Because of reform at home and external opening, because of the calls to integrate China with the world, the call for rule of law also became louder. Legal education was greatly expanded, the number of lawyers rose substantially, and the whole society regained vitality.
Entering the 21st century, the internet arrived in Chinese cities, offering citizens unprecedented access to information and communication. Market-oriented media outlets had grown in number and influence.
In the spring of 2003, SARS swept across China, popularizing awareness of public health issues. The “Sun Zhigang Incident” in February 2003 activated people’s awareness of civil rights, and legal practitioners began regularly getting involved in high-profile public affairs.
Soon after the new leadership of Hu Jintao and Wen Jiabao took office, it abolished the regulation on “Custody and Repatriation of Urban Homeless Beggars”.
Following the success of the Beijing Olympic bid, in order to improve the regime’s image at home and abroad, the authorities in March 2004 wrote the line “the state respects and protects human rights” into the Constitution. On April 5, 2007, the State Council promulgated and implemented the Regulations on the Disclosure of Government Information.
In those years, newly emerged rights lawyers participated in many public events to defend people whose rights had been violated, such as villagers in the recall of village officials in Taishi Village, Guangdong; the private entrepreneurs in Northern Shaanxi Oilfield lawsuits; victims of brutal abortion in Linyi, Shandong; victims of the melamine-tainited milk powder; the campaign to directly elect the Beijing Lawyers Association; the Deng Yujiao case; the Southern Weekly incident; Hepatitis B anti-discrimination campaign; the case of the three netizens of Fujian; Ai Weiwei’s tax case; the abolition of the re-education through labor system; campaign for equal access to education for migrant children, and the like.
It is clear that the emergence of human rights lawyers during this period was neither a matter of coincidence, nor an import from overseas. It was a self-driven product of the times, brought about by legislative development, growing awareness about civil rights, implementation of more laws, and the state’s promise to protect human rights by law.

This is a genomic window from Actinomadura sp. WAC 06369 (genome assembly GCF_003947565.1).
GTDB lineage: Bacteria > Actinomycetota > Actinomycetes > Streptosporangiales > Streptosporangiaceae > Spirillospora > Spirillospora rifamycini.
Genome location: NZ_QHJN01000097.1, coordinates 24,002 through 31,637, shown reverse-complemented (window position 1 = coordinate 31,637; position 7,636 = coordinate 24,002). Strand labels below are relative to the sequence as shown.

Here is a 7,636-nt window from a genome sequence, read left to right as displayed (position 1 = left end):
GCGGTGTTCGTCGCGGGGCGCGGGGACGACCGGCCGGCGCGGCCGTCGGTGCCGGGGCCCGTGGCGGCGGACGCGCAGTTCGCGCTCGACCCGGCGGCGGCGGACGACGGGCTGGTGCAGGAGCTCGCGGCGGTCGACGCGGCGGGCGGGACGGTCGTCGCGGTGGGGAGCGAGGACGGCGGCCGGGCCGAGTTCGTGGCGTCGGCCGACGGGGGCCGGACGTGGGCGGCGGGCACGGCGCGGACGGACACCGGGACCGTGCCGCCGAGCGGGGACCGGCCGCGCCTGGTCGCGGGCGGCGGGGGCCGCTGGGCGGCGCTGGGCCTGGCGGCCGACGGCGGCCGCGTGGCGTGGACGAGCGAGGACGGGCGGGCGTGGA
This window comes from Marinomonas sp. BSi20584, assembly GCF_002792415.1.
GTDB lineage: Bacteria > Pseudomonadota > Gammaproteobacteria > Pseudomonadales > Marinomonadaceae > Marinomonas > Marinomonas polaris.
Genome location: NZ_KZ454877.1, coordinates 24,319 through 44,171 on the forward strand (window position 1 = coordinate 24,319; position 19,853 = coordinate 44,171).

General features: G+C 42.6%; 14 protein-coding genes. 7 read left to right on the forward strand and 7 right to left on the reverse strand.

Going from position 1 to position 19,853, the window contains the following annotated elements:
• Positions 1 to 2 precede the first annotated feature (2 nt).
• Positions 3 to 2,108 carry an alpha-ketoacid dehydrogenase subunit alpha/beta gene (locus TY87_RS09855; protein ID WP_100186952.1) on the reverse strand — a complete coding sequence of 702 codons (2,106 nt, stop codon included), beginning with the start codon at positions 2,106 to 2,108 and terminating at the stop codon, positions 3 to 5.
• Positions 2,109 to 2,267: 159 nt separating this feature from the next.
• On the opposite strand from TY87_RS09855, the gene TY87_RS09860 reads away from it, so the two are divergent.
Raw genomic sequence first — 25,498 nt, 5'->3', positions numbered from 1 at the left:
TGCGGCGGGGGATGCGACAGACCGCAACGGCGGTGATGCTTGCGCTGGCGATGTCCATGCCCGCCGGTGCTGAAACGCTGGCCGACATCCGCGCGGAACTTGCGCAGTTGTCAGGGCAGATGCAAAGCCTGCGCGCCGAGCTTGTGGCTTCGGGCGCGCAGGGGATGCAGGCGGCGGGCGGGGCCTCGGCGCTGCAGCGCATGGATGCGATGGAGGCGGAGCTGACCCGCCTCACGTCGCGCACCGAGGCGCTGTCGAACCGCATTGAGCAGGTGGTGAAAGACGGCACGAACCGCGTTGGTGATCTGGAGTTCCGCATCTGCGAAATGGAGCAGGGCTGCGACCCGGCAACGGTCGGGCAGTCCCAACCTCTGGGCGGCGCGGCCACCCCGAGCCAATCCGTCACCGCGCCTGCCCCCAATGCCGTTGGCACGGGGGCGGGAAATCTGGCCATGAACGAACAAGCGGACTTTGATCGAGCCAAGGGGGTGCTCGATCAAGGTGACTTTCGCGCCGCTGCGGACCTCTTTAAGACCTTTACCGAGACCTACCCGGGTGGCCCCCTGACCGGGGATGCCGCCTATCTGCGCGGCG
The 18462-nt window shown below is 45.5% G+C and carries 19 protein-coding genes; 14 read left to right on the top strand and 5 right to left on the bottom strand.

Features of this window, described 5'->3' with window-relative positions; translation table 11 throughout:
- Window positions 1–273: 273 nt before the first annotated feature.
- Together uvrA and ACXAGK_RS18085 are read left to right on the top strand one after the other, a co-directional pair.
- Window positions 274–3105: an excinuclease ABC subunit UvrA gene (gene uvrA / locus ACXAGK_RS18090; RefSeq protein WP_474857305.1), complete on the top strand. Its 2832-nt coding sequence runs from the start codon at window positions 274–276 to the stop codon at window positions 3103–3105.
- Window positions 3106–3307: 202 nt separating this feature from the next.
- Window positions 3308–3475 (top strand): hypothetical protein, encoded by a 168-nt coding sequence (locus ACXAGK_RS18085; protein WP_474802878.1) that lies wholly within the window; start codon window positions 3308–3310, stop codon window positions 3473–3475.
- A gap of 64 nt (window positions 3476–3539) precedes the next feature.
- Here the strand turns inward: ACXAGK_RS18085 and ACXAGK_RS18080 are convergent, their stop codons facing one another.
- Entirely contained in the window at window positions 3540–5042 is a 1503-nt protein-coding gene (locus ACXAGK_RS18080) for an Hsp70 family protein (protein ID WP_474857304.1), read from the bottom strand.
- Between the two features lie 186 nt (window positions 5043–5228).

But ever since the beginning, the government has kept guard against, and suppressed, lawyers who defend human rights. During the “Jasmine” arrests in 2011, more than a dozen rights lawyers across the country, including myself, were forcibly disappeared and subjected to torture.
In 2012, the director of the Institute of U.S. Studies, under the state-run China Institutes of Contemporary International Relations, published an article in the overseas edition of People’s Daily, in which rights defense lawyers were singled out as the primary force endangering China’s social stability.
In order to prevent rights lawyers from growing in number, the Beijing Municipal Justice Bureau expressly set prohibitive bureaucratic thresholds to prevent lawyers from other parts of the country from practicing in the capital.
Despite the variety of measures taken to guide public opinion and control legal practitioners, including disappearance and torture, human rights lawyers continued their activities, and more lawyers joined their ranks to defend clients in human rights cases.
Since 2013, however, all spheres of society have been subject to intensifying state control and surveillance, including the media, higher education, and online speech.
It was in such a political environment that the “709 crackdown” unfolded; it amounted to a “Strike Hard” campaign against lawyers, but harsher and more brutal.
Immediately after 709, a large number of lawyers handling various human rights cases had their licenses revoked. Their everyday freedom of movement, including the freedom to travel outside China, was restricted.
Examining the 709 trials, you will see that the charges rolled out against human rights lawyers were much the same as the charges levied against lawyers during the Anti-Rightist Campaign in 1957, with the addition of “acting as proxies of foreign forces.” In essence, nothing has changed since the beginning of communist rule.
Following the 709 incident, the regime continues to tighten control across the society. Starting in 2017, the authorities have issued strict regulations to manage and crack down on various sectors, from CCP cadres’ online behavior and that of Chinese netizens generally, to school libraries and in the entertainment industry. This process continues to this day.
But we must not lose sight of the fact that more Chinese citizens are waking up to defend their rights, despite the draconian state repression that blankets society. For example, during the Shanghai lockdown, residents made loud and clear calls for liberty, rights, and the rule of law. We are witnessing not only a growing awareness of rights among people from all walks of life, but also countless people taking action to defend their rights.
On the surface, the civil society in China today seems to have been beaten down and scattered, but just like a prairie fire cannot destroy the grass, it will grow back stronger when the spring breeze comes.